Many long distance and through hikers tell themselves that they’ll blog about their trip in real time so friends and family back home can keep track of their progress – but often fail to deliver. Sure, updates come pretty regularly the first few weeks but then they typically trail off as the hike goes on. Mike McCollum is actually doing a pretty good job so far, though it looks like he’s posting his daily journal once every two weeks or so (not exactly real time). Mike did manage to invest in a Spot Messenger which shows his location on a map using GPS and he’s even posting videos along they way. Still, no one has figured out how to do a trailside version of Justin.tv

Even in this hyper-connected age there are still places you can’t get wi-fi or even a cell phone signal (like much of the Appalachian trail) so live-blogging your hike is difficult if not nearly impossible. Here are some tips for providing frequent, nearly real-time online updates on your hike:

1. Get a Spot Messenger. This device actually uses satellites to pinpoint your location and beam it to a website where others can track your progress (no cell signal required). The Spot is great in emergencies but it also provides passive real-time location updates without having to touch a keyboard.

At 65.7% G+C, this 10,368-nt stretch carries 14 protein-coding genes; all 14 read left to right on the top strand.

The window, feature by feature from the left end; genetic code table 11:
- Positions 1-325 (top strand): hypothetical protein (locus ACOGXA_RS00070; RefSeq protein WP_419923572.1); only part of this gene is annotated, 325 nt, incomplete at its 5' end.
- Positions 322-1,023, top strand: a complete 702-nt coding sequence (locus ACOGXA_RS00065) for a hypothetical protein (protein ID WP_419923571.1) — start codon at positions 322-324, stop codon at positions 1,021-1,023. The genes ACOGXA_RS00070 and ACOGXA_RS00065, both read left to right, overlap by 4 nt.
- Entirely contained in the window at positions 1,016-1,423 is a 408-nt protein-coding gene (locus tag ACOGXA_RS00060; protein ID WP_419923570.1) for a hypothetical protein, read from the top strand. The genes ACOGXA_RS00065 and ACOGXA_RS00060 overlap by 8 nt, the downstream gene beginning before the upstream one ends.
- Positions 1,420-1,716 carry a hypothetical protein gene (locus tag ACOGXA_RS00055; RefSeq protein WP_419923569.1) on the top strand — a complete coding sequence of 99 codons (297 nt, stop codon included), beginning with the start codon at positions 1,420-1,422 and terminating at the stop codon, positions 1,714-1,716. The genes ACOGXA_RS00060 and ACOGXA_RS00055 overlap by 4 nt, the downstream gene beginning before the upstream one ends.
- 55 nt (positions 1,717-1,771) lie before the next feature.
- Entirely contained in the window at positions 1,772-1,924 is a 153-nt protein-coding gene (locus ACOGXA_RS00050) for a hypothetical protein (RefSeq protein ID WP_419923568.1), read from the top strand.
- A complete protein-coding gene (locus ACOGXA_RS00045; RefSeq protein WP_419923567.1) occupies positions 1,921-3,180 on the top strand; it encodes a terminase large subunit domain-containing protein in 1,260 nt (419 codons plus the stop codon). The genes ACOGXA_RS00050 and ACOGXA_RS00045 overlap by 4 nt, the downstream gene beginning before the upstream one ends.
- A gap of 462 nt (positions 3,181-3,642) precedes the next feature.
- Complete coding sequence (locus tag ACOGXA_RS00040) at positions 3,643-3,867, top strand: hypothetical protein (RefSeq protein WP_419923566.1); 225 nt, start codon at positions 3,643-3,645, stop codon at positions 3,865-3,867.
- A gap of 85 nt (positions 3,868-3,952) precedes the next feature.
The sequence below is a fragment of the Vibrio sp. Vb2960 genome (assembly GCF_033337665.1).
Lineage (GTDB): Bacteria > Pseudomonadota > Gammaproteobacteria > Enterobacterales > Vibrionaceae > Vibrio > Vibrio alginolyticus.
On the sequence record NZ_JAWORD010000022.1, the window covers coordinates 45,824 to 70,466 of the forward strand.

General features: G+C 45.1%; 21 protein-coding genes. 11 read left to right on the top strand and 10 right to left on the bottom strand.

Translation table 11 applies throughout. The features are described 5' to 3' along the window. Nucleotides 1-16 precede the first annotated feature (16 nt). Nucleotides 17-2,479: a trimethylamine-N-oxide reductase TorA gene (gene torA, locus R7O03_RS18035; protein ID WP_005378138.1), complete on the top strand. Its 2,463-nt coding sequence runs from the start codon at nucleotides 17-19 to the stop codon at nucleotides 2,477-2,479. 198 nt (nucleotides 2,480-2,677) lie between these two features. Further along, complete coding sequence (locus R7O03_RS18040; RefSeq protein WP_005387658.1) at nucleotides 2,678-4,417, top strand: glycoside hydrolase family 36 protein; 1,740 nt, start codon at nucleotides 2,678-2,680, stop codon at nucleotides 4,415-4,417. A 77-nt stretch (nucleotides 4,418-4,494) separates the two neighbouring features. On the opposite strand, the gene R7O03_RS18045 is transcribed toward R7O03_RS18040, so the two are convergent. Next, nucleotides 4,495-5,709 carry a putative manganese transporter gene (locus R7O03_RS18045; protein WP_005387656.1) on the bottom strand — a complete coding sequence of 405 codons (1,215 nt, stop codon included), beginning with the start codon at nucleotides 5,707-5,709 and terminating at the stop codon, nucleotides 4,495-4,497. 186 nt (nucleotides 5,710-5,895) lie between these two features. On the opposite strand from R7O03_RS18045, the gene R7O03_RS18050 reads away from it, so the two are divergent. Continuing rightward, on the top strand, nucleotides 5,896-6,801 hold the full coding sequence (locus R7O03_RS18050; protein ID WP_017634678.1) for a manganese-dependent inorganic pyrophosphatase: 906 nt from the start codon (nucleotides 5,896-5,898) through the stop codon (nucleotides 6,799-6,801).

2. Keep your journal old school using paper and pen. Keeping a written journal each day will help you write your blog much faster during the times when you do have access to the internet. In the old days folks used to mail journal updates to friends and family so consider having one of your peeps type up and post your notes online for you. Or map out wi-fi hotspots before your hike and blast out the updates when you head into town for resupply. If you must bring your own laptop, get an inexpensive and lightweight netbook.

3. Apple iPhones are great tools because you can use them to access the internet and email but good luck getting a signal in wild areas. Still, bring your phone (along with a way to charge the battery) and consider using your phone to beam pics, journal entries, and even your location (using the built-in GPS) whenever you can.

4. Bring extra memory cards for your camera. Most digital cameras include features that allow you to capture audio and video which can be great for a trail blog. Just remember that audio and video eat up memory fast and also that you’ll need a fast internet connection to send the files to the web.

With a little planning you can provide frequent updates from the trail on your next backpacking adventure!

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